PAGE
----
2018 is the 40th anniversary of the Ironman World Championship, and I’m looking back at each of my years at the Hawaii Ironman, starting in 1980 on the island of Oahu. I missed the first two years, 1978 and 1979, but since 1980, I haven’t missed a World Championship. Back in February, I started counting down each year – from my experiences as a participant in the early 80s, to my early years covering the event as a journalist, through my many years covering the race at Competitor Magazine and publisher of the official race program, to the early days of the Ironman LIVE broadcast, and on up to the launch and continuation of the Breakfast with Bob show.
Here are the last 8 years, bringing us to 2017, my 39th Ironman Hawaii, and getting us set for 2018:
Part 4: 2010 – 2017
For the women’s race, there was big drama on race morning as word spread that the 3-time defending champion Chrissie Wellington had pulled out when she was too sick to start.
After her impressive Ironman debut in 2009, when she finished in 2nd place, Mirinda Carfrae ran a course record 2:53:32 to make up an 11 minute deficit after the bike and win her first Ironman World Championship in 8:58:36. Caroline Steffen finished in 2nd, and Julie Dibens finished in 3rd, after throwing down a 4:55 bike.
“It’s like Iron War,” said McCormack to Raelert as they shook hands and moved ever closer to town. Allen got away from Scott on the last uphill on the Queen K Highway back in 1989. McCormack and Raelert crested that climb together, took a right on Palani, and started down the hill. McCormack, who was fighting cramps, dug deep and, when Raelert slowed down to grab fluid at an aid station, he surged away from Raelert. Andreas Raelert looked to be the fresher runner as they ran side-by-side, but the reality was that he had burned way too many matches closing the gap to McCormack and had absolutely nothing left.
After over eight hours of racing, the gap at the end was only 1:40, 8:10:37 to 8:12:17. Chris McCormack ended up with his second Ironman World Championship title, Andreas Raelert was 2nd, and Marino Vanhoenacker finished in 3rd in 8:13:14.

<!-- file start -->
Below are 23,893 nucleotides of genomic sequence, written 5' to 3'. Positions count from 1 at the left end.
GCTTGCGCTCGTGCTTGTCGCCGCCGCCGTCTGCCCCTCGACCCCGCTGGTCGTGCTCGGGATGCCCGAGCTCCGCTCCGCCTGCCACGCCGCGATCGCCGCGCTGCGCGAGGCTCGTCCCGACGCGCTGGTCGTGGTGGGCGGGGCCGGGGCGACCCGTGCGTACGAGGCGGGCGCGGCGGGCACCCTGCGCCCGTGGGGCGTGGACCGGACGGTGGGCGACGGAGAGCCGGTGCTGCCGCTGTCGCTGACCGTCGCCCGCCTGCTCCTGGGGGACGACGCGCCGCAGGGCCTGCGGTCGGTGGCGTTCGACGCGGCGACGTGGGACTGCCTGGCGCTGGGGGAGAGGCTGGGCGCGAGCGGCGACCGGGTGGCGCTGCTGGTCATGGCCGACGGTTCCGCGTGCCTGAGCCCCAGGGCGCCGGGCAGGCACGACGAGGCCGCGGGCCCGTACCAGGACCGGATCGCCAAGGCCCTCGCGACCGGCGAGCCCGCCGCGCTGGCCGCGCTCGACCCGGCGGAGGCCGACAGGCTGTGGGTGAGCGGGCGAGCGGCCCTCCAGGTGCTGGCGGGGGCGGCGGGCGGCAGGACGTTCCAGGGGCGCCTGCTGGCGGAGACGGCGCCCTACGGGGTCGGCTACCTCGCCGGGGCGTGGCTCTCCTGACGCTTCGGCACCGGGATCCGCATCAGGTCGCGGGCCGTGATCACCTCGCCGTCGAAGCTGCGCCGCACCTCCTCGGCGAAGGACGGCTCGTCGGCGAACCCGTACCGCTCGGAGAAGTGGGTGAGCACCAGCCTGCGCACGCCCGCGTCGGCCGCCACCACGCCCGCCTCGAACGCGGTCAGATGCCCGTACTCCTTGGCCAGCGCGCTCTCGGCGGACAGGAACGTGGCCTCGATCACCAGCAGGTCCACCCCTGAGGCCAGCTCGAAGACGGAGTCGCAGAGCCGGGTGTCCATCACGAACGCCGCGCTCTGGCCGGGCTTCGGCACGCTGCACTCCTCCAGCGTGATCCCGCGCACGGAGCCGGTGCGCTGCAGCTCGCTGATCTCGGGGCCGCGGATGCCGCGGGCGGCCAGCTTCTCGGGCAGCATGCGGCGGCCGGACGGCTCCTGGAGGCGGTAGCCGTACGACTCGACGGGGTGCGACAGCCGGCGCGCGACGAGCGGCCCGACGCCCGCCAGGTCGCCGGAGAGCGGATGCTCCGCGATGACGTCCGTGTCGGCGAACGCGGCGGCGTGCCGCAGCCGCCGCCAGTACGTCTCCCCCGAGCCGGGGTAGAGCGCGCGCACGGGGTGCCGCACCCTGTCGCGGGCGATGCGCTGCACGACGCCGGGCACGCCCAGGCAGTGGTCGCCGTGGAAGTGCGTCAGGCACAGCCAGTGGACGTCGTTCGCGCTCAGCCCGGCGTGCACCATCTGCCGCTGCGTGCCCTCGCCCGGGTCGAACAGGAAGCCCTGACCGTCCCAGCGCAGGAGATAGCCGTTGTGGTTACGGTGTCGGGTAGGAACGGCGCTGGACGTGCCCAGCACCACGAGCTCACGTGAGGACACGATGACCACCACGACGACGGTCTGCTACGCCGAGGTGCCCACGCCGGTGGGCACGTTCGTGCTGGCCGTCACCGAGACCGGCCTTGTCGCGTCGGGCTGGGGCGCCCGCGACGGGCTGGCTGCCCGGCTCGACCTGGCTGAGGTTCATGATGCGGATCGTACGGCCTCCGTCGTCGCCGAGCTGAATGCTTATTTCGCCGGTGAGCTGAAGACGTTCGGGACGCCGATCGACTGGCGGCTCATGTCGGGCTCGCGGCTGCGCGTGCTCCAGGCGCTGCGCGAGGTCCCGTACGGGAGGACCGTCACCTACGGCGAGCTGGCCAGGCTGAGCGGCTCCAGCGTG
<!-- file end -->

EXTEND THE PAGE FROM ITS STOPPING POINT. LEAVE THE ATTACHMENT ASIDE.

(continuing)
At the 2010 Ironman World Championship, there was a very special moment shortly after 10:00 pm when Clay Treska crossed the finish line, something that seemed completely unimaginable just a few months prior. I wrote about Clay’s journey from a cancer death sentence to the Ironman finish line in Kona…The Sweetest Kiss
2011 was Chrissie Wellington’s 4th and final Ironman World Championship. We chatted a week after that final race in Kona in 2011. Chrissie came into the race just two weeks after a bike crash, facing lots of adversity and unknowns. I asked Chrissie what she learned from her epic final race. Here is her response: Never Ever Give Up
Listen to full interview here:
Read more on Chrissie Wellington’s Final Kona
In 2011, Craig Alexander returned to the winner’s circle, getting his 3rd world title, after winning twice in a row in 2008 and 2009.
Craig Alexander had immediate success on the Kona Coast. He took second in his first attempt in 2007 and then won in both 2008 and 2009. His game plan was simple: Stay within striking distance during the ride and then use his great running skills to win.
But going into the 2010 race, fellow Aussie and 2007 champion Chris McCormack came up with a plan of his own. “Craig is a front of the pack swimmer,” he insisted. “He is also the best runner in the heat in the sport. His one weakness is on the bike in the crosswinds out by Hawi. If everyone in the lead group works together to push the pace during that tough out and back section between Kawaihae, Hawi and then back to Kawaihae, we might be able to put some time on him. If we don’t, he’s going to win his third title in a row.”
It was obviously worth the risk. McCormack’s plan worked to perfection and Alexander was too far back off the bike to catch McCormack and ended up fourth, a little over six minutes back.
If you are a champion like Craig Alexander, you learn to adapt and change your game plan. In 2011, for the first time Alexander was wearing an aero helmet and was actually dictating the pace on the bike. His bike split in 2010 was 4:39:35. In 2011? 4:24:05, over 15 minutes faster than the year before. He had run an amazing 2:41:59 in 2010, but despite going so much faster on the bike in 2011, he only lost a few minutes off his marathon time and ran 2:44:03.
In 2011, Craig Alexander became the first man to win the Ironman 70.3 World Championship and Ironman World Championship in the same year, he went 8:03:56 to break Luc Van Lierde’s course record from 1996 by 12 seconds, and he joined an elite club with his third Ironman World Championship title.
I chatted with Craig Alexander a few days before the race on Breakfast with Bob:
Few photos from the 2011 Awards Banquet….
Pete Jacobs and Leanda Cave were victorious in 2012.
We chatted with both on Breakfast with Bob
2012 was the 30th anniversary of Kathleen McCartney’s memorable win in February 1982. Kathleen and Julie Moss raced again in 2012, and they were featured as one of my spotlight stories at the Welcome Dinner.